click for a bigger version

In a revisionist purge of Stalinist, possibly even Balderickesque, proportions, I deny everything. I definitely did not say that curved LCD screens are an appalling gimmick conceived to exploit our most base consumerist tendencies. Or anything about delicious, plump-breasted pigeons. Not now that I’ve actually seen one, I didn’t. A curved screen, that is. Not a pigeon. I’ve seen those before. That’s not to say curved is the next big thing. But bent isn’t so bad after all. There’s something in this curved malarkey after all- here’s why.
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Is AMD’s New Fury GPU A Titan-Killer?

By Jeremy Laird on June 18th, 2015.

AMD wheeled out a whole new family of graphics cards at E3 this week. And there was much rejoicing. Well, there was much scripted triumphalism on the keynote stage, at any rate. I say a whole new family. Inevitably, there’s some (read: a lot of) rebadging of existing GPUs. But there is one entirely new GPU, known as Fury. It’s an absolute beast and it costs a bomb. So not many of us will be buying it. But it does debut that snazzy new HBM memory tech. Anyway, as Uncle Ben would say and would probably make for more compelling dialogue than the gunk that actually makes the big-screen cut, with new GPU badges sometimes comes much improved value for money… Read the rest of this entry »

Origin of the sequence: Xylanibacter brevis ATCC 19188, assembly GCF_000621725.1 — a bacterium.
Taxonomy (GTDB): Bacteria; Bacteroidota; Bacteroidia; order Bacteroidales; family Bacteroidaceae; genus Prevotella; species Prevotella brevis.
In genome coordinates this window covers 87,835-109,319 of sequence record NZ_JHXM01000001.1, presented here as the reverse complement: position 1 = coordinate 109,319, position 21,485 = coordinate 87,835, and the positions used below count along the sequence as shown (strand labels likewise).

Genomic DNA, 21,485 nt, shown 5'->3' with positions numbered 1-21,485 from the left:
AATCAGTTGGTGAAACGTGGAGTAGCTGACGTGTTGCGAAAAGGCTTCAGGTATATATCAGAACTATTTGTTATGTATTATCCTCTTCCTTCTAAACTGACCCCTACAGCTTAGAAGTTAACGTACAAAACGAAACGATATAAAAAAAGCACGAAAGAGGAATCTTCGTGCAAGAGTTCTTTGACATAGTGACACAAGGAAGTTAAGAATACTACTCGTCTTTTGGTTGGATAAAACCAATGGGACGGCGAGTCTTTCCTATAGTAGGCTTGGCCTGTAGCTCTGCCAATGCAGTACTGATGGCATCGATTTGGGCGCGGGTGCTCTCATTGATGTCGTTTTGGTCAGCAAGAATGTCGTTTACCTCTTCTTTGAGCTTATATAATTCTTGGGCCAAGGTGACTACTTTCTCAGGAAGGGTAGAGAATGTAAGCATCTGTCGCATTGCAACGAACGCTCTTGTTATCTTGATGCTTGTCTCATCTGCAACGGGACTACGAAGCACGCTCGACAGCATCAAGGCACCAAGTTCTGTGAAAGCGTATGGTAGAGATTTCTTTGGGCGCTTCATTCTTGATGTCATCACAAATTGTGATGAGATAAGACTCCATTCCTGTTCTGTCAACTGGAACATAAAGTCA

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Computex 2015 Round-up: Robo PCs And A Whole Lot More

By Jeremy Laird on June 11th, 2015.

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With tech conference Computex 2015 a wrap, it’s been a launchtastic week or two for PC clobber. We’ve seen a new GPU from Nvidia, those new Intel CPUs, 144Hz-plus-IPS-plus-G-Sync, all kindsa new SSDs, Transformer-style PC cases, G-Sync-touting laptops, pr0n-proof keyboards with pseudo-mechanical switches. The notion that the PC industry has become dull and commoditised hardly stacks up.